In FIM/UEM Super Twin, Svein Olav Rolfstad topped the field with a very conservative 7.02 second pass. It is at this point I must confess a moment of great embarrassment as regards Svein. Last night, I met up with my good chum and fellow photographer Patrik Jacobsson at the Dog & Duck at Wellingborough. As usual, we were sat around a huge table with a number of Scandinavians also joining in the frivolities. It was fairly noisy as the excitement built throughout the evening and Patrik was introducing me to more Scandinavians as they came and left the table, including Hans Olav Olstad, who happened to sit right next to me and whom I’d never met before. You can imagine how the evening progressed: “Another drink, Hans?” “Lovely copper colour your bike has!” “Love that rear wing on your bike!” “Better luck next year in the Championship!”. Then Hans announces he is to retire for the night “Good Night, Hans! See you at the track tomorrow” I cheerily quipped and he gave me a wave, but  with a slightly puzzled look on his face as he left the room. A moment or two later and Patrik says “Why did you keep calling him Hans all night?” the blood drained from my face. “But you introduced me to him as Hans Olav Olstad”. “No I didn’t! You didn’t hear me properly! He is Svein Olav Rolfstad! I’m sure he didn’t mind.” Oh, bugger. My big mouth and my paltry hearing have done it to me again! Anyway, it’s their fault for having stupidly similar and complicated Norwegian names! I feel better already…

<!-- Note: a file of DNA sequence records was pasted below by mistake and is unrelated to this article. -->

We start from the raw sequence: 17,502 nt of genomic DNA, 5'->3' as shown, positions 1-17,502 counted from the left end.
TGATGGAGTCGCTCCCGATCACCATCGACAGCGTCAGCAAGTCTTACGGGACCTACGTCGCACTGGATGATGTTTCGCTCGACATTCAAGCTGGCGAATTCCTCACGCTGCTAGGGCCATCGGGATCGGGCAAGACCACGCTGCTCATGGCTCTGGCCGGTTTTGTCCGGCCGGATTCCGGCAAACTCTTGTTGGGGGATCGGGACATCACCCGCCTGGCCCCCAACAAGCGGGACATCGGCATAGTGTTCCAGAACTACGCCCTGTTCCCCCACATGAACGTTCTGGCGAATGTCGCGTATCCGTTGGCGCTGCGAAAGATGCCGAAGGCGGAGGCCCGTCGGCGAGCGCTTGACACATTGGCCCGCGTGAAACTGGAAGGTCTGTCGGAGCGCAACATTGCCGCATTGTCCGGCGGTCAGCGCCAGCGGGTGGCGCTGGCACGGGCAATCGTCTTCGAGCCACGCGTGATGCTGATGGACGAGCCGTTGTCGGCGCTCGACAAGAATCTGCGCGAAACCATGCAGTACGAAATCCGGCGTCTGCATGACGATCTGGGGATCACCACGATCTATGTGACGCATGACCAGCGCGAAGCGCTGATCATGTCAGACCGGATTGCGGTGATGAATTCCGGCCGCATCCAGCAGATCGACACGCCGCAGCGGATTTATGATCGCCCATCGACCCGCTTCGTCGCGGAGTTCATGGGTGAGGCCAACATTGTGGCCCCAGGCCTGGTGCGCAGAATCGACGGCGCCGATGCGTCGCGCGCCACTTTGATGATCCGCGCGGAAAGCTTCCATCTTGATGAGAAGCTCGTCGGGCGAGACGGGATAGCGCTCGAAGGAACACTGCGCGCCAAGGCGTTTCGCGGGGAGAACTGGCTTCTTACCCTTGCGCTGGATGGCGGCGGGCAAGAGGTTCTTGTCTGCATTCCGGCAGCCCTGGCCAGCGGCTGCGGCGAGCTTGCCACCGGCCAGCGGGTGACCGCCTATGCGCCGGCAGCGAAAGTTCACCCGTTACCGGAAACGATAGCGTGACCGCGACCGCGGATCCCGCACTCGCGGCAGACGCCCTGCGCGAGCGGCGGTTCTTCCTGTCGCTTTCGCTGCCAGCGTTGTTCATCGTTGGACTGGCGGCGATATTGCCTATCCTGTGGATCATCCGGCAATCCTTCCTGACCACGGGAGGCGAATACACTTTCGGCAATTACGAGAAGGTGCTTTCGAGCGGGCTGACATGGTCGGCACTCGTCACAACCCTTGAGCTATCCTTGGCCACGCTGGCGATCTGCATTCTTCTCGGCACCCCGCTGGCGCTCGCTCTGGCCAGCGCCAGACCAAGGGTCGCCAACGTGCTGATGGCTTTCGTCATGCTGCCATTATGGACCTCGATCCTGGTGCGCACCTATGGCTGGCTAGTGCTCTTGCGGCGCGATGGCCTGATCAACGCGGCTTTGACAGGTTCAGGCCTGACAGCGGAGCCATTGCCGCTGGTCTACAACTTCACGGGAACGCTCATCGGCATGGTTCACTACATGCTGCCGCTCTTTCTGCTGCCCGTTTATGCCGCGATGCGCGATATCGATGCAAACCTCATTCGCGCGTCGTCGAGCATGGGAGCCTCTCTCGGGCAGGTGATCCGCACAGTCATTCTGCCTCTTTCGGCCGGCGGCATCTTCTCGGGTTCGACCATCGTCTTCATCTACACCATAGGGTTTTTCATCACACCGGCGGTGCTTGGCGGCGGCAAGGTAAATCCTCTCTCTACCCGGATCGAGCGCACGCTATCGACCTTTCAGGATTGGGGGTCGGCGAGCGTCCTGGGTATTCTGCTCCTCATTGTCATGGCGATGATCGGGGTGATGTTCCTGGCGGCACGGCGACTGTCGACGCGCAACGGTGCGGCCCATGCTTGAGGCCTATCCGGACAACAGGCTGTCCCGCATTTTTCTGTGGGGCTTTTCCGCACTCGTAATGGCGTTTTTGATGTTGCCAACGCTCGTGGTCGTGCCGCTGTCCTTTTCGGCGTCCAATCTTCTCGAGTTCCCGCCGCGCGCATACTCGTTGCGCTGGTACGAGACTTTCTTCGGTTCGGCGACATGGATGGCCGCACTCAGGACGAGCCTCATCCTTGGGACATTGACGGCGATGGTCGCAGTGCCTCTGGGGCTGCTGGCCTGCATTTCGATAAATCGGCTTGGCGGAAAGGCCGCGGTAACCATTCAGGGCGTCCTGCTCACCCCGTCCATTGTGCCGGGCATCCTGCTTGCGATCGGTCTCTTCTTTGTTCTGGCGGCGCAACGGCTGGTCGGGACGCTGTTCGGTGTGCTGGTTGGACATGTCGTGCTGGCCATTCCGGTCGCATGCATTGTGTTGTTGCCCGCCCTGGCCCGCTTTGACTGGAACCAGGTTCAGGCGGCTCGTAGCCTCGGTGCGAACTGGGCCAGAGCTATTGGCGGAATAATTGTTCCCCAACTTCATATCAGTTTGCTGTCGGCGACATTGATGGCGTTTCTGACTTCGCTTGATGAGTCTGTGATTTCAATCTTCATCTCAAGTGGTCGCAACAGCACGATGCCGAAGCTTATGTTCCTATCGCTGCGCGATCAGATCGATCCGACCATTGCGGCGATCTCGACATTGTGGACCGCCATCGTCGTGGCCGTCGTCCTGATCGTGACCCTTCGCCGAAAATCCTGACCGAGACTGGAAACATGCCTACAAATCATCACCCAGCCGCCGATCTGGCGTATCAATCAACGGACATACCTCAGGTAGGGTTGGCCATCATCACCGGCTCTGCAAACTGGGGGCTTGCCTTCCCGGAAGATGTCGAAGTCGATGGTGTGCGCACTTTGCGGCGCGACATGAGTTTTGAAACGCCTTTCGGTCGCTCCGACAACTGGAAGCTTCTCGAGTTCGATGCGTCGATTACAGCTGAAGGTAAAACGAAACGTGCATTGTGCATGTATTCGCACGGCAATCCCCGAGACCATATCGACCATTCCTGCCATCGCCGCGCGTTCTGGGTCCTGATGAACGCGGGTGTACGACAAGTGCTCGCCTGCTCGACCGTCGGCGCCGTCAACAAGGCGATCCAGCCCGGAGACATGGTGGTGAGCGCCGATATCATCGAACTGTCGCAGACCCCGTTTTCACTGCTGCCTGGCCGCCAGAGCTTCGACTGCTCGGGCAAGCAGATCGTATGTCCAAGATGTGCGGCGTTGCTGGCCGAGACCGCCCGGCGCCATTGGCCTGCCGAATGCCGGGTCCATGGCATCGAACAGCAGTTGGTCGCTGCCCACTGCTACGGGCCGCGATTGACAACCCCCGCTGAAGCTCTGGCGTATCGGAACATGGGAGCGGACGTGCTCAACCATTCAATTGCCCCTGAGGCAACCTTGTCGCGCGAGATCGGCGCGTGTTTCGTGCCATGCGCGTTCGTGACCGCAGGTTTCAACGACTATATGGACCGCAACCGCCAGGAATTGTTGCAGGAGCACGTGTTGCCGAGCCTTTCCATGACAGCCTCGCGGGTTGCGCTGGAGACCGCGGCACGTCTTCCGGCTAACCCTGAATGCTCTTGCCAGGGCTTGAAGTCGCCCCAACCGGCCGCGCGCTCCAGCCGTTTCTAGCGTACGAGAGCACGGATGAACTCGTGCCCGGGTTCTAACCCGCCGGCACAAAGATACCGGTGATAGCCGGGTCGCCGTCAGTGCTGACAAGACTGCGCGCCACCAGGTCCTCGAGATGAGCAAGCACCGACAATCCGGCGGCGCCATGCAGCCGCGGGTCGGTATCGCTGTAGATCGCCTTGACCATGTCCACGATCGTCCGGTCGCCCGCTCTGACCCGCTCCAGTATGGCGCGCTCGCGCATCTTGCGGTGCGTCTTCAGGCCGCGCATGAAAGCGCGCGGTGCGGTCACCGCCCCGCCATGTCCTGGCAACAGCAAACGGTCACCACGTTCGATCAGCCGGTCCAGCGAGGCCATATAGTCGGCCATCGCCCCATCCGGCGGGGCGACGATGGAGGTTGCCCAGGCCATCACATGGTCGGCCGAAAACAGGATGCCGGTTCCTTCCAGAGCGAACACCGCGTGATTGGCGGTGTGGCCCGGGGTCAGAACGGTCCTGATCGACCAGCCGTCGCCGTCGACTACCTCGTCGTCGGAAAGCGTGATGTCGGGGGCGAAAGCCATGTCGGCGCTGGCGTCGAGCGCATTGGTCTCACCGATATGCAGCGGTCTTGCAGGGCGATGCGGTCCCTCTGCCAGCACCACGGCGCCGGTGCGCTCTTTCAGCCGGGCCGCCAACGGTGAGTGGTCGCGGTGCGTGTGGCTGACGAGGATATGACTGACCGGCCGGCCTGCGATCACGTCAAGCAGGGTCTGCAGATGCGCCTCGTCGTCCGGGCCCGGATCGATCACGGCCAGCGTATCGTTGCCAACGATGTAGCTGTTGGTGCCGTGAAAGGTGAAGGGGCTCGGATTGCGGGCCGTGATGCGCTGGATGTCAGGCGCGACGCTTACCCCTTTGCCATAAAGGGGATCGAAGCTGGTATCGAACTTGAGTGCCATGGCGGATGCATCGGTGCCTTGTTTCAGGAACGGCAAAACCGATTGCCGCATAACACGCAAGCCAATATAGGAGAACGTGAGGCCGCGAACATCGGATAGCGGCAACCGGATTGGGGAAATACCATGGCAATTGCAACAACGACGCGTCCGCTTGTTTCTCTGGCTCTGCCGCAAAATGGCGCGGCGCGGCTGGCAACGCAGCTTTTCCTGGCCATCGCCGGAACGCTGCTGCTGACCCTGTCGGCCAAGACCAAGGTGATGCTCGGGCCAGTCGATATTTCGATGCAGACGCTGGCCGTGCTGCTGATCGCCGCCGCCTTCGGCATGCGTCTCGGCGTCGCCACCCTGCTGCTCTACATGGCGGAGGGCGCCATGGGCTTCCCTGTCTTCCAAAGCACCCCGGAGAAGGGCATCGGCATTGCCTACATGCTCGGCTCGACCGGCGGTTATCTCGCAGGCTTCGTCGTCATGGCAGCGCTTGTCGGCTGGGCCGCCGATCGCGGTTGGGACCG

Back to qualifying. In Top Fuel bike, Sverre Dahl pulled one right out of the bag with a 6.19 second pass at over 230mph. In Pro Stock bike, Ulf Ögg was on top of the field with a time of 7.5 seconds. I always thought Pro Stock was really close to the performances seen in the states, but recently I’ve made a cursory comparison and that #1 time for Ulf would have been nearly half a second short of making the bump spot of the 16 bike field at the recent Pomona Finals. Hmmm.

 

Next up was the first of the eliminations and I am pleased to say that the weather was picking up. There was now some sunshine at last and a bit of temperature was getting into the track. First pair was Andy Carter and Risto Poutiainen and there was a lane swap before the run, Andy electing to run in the left hand lane. Andy simply blasted away at the lights with an electrifying .83 second 60 foot and it pulled like the Starship Enterprise over the quarter, to stunning 4.74 at over 317 mph. The journalist from Top Gear magazine, Dan Read, nearly had his eyes pop out when he watched from the crew car as Andy laid down that run. I trust his experience will result in a bundle of well worded column inches in that venerable magazine, when it appears. The next pair was Micke Kågered and Urs Erbacher. As they were third and fourth in the FIA Championship, disappointment was awaiting at the end of the quarter for one of them. It turned out to be a pedalling competition and Urs was the one shown to his trailer by Micke. Lex ran a 4.93 at 300 to put Stig away and Tommi Haapanen ran a moderate 5.07 to dispense with Jari Halinen’s 7.07.